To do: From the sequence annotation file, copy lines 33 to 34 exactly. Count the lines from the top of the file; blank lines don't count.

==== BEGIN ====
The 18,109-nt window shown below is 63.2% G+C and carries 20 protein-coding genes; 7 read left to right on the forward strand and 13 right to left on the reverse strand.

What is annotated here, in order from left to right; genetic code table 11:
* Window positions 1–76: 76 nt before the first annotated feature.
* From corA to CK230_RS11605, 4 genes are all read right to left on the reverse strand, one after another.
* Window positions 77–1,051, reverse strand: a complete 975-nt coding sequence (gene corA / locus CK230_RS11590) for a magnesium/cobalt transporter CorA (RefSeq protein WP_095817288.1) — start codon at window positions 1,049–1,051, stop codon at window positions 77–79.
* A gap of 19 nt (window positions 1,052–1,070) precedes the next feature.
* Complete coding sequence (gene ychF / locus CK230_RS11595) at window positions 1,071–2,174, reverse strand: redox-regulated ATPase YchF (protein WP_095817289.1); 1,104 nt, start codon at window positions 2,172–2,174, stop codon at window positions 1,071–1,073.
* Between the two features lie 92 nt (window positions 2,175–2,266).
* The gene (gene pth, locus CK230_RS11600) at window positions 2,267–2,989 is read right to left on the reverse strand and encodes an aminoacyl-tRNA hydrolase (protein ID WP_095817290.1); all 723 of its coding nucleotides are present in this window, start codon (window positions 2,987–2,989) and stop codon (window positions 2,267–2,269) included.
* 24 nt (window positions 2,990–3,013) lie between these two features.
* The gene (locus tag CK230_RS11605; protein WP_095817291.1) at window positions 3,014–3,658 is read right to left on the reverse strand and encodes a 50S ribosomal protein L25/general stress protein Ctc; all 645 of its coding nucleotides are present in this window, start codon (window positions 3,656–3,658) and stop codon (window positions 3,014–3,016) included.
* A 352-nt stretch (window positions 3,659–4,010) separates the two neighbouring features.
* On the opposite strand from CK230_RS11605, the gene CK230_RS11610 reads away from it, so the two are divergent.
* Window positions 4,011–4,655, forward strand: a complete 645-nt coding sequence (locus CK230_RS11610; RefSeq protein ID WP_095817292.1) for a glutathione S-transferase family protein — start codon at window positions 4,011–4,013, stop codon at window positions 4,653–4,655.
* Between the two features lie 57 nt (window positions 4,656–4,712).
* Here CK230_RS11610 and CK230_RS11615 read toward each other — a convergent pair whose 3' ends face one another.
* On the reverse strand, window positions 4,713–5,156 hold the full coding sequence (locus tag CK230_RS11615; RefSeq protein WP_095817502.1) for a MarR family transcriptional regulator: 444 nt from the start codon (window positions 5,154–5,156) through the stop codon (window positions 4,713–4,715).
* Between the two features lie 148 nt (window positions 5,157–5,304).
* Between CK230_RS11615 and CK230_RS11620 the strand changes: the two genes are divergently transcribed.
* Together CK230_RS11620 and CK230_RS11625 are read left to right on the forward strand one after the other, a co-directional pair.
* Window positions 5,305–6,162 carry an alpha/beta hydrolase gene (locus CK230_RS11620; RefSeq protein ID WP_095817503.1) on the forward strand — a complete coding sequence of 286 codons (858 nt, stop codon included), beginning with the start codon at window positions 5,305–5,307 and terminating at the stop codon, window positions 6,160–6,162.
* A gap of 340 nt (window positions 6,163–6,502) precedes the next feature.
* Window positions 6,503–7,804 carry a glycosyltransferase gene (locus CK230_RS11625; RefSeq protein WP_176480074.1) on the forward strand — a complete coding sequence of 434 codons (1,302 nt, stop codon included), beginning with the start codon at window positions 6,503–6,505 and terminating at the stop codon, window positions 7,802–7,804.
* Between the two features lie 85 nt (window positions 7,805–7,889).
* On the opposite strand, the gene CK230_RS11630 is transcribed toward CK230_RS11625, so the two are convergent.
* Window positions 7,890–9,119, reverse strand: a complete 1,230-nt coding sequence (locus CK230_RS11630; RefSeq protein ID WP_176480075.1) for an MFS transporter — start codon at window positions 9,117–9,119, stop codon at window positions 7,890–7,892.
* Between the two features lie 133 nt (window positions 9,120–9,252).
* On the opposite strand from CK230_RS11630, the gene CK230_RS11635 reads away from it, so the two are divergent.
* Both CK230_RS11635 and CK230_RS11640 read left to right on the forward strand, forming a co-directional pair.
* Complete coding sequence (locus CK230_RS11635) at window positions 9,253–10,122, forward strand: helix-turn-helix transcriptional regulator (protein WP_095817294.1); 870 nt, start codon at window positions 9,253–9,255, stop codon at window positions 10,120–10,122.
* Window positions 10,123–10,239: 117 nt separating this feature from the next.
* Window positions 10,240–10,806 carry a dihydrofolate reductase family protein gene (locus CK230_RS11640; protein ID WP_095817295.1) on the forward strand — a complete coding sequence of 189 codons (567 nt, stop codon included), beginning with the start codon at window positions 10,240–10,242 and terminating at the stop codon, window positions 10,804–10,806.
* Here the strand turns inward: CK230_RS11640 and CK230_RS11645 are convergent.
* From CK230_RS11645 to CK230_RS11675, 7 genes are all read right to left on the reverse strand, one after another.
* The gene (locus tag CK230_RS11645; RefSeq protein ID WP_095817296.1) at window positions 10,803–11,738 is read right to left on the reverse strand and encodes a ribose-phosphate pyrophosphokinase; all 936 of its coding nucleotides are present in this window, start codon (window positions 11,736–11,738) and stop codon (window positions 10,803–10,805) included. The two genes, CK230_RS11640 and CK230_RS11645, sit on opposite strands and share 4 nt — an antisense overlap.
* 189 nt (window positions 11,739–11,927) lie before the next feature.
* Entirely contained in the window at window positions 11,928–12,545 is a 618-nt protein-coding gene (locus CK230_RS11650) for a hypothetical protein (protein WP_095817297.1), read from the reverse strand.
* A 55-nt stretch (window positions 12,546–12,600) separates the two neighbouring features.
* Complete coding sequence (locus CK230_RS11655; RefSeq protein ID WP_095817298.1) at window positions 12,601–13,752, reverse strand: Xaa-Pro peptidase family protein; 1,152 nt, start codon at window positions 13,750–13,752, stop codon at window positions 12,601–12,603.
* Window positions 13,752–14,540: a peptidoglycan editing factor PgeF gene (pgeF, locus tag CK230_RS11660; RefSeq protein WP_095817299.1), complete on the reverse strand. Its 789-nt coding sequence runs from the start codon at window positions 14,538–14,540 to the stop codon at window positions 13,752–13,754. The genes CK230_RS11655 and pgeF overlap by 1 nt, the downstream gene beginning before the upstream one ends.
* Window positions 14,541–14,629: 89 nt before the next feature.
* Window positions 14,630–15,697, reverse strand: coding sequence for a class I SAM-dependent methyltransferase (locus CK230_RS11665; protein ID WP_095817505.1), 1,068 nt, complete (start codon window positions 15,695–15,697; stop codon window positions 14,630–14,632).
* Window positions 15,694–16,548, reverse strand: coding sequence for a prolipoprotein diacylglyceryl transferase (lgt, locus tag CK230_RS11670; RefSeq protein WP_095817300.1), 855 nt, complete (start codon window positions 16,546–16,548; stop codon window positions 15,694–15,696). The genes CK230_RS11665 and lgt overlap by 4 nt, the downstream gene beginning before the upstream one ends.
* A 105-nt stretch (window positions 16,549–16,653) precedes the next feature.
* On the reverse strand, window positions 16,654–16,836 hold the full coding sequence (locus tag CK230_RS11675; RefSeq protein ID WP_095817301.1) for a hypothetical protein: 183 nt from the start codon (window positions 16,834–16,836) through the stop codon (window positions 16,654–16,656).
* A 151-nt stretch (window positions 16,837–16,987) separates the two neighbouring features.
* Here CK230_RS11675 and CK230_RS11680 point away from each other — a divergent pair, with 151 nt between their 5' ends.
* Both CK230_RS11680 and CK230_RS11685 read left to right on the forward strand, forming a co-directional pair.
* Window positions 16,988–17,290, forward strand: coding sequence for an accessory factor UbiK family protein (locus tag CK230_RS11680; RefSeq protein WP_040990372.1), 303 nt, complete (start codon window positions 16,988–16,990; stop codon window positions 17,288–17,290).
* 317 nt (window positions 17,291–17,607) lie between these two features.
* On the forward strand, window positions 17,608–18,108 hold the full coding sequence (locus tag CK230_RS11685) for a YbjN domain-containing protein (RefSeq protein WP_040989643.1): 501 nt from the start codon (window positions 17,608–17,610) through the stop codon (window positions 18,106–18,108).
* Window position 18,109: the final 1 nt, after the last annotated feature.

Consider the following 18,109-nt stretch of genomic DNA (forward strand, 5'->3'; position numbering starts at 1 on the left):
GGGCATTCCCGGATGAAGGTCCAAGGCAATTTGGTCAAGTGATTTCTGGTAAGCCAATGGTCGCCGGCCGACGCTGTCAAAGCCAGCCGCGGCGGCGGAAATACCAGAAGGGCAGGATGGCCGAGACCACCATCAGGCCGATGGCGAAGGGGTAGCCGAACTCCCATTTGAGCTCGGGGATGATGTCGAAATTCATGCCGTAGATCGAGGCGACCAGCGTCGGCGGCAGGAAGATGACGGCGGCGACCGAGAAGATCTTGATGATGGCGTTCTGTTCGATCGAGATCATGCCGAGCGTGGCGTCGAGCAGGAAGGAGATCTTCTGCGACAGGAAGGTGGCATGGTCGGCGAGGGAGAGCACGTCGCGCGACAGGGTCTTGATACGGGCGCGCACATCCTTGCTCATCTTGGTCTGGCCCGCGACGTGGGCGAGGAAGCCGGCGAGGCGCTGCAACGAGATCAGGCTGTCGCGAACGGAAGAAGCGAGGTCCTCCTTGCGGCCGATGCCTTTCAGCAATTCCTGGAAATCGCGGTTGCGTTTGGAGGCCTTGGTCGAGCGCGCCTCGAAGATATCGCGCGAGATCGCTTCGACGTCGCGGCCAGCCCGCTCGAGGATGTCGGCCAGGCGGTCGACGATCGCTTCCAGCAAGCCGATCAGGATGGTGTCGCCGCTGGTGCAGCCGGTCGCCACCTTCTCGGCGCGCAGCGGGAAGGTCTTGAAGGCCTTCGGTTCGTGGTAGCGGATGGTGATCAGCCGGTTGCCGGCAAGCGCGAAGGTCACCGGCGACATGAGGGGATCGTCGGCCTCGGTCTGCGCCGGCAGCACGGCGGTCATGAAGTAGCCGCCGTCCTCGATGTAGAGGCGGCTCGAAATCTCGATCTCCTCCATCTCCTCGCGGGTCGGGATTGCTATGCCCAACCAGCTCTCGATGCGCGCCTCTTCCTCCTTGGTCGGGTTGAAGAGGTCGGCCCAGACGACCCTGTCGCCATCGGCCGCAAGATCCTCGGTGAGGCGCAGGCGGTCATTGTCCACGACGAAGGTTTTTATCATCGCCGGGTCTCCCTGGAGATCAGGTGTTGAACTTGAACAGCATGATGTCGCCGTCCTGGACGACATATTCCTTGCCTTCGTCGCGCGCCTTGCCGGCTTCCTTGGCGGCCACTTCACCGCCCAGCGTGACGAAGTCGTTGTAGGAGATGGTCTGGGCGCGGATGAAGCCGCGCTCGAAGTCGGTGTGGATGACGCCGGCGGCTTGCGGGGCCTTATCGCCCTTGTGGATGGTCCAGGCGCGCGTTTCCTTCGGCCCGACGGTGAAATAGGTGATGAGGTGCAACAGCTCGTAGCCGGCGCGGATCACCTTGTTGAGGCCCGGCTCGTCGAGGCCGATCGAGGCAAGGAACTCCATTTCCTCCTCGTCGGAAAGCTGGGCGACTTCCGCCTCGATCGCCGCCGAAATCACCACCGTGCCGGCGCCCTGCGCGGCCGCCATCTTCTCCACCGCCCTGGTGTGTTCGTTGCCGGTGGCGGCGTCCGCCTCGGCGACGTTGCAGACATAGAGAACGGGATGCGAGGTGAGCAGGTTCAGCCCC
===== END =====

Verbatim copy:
* Here the strand turns inward: CK230_RS11640 and CK230_RS11645 are convergent.
* From CK230_RS11645 to CK230_RS11675, 7 genes are all read right to left on the reverse strand, one after another.